CHESHIRE firefighters are to phone ahead before they send engines to sites where an automatic alarm has been set off in a bid to slash the number of wasted trips.
Cheshire Fire and Rescue Service said the scheme could halve the quantity of journeys prompted by false alarms.
A spokeswoman for the service said crews attended 2,757 calls as a result of systems being activated by accident or as a result of a fault in 2011-12. Only 47 calls were genuine and of those 17 needed action by firefighters.
The changes came into force at the start of this month.
Control operators who receive alerts for automatic alarms will call someone at the premises or the company to confirm whether there is a genuine emergency.
If the operators cannot confirm whether the call is genuine, one fire engine – instead of the usual two or more – will be sent at blue-light speed to investigate.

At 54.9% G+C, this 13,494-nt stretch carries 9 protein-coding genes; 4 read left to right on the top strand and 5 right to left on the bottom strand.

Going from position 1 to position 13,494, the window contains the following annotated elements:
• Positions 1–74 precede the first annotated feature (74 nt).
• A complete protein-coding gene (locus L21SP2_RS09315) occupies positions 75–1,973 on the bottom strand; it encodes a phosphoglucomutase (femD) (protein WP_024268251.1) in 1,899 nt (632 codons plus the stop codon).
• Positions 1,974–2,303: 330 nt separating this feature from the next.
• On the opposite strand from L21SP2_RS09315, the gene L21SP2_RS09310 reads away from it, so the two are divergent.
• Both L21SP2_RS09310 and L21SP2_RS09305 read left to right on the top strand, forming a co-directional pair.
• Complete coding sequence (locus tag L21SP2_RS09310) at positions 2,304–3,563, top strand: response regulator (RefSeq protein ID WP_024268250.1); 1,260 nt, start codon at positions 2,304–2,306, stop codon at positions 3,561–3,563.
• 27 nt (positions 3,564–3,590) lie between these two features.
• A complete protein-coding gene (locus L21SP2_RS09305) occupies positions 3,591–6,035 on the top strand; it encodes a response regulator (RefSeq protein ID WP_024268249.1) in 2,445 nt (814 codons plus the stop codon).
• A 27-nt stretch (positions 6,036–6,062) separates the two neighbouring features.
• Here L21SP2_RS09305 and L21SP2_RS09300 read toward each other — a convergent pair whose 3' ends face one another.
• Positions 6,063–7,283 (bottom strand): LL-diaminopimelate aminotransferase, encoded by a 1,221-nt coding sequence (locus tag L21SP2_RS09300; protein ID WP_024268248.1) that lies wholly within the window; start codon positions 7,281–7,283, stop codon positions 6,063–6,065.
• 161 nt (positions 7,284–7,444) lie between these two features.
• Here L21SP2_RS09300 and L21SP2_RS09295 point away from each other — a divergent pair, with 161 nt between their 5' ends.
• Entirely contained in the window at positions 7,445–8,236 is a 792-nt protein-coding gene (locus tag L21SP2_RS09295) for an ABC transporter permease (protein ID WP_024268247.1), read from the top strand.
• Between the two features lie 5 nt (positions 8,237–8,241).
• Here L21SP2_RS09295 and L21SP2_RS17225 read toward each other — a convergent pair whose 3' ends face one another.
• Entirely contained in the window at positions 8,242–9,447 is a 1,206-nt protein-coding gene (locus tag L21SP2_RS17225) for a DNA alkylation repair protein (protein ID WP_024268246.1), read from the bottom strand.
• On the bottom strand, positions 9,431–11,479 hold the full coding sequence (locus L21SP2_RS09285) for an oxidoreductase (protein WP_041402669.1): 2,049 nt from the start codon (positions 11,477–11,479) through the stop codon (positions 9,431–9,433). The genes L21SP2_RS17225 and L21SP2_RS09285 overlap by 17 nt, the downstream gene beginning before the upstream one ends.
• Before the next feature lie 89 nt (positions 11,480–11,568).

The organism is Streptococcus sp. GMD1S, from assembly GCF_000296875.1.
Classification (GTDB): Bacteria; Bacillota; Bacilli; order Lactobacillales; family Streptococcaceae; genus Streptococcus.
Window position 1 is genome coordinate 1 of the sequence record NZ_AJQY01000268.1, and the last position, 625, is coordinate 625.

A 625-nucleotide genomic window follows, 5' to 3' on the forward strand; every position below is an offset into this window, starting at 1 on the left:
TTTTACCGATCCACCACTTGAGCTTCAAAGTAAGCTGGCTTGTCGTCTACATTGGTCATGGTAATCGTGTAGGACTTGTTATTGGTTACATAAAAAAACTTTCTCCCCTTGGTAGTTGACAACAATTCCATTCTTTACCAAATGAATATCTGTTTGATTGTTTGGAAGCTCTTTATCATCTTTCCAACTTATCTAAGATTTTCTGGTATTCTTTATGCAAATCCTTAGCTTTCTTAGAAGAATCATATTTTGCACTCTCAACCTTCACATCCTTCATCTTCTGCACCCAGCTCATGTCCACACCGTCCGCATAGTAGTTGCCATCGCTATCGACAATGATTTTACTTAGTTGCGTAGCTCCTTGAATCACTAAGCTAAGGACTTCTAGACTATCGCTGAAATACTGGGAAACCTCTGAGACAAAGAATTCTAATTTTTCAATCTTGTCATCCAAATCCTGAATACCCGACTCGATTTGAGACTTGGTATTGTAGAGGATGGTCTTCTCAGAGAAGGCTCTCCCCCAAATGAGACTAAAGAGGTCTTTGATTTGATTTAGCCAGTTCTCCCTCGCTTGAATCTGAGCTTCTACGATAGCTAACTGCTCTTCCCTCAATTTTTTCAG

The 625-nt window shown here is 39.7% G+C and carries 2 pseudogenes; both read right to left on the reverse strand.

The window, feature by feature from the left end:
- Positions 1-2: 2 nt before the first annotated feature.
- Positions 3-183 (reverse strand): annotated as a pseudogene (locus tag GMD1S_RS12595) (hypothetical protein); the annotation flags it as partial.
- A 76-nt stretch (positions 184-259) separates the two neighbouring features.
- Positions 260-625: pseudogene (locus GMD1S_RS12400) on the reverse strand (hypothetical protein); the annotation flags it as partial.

Operators will not check calls from premises where people could be asleep, such as domestic properties, hospitals, care homes, hotels and hostels.
Instead, one fire engine will be sent at blue-light speed to investigate as soon as the call is received.
Companies that own premises which have repeat false alarms will be issued with an action plan and if they fail to deal with the situation no engines will be sent to their premises to investigate the potential fire.
The change will be implemented across Cheshire.
Keith Brooks, the fire service’s head of community fire protection, said: “False alarms cost businesses time and money, they divert our firefighters from genuine emergencies and other duties and they put road users at risk as multiple fire engines respond at speed with blue lights.”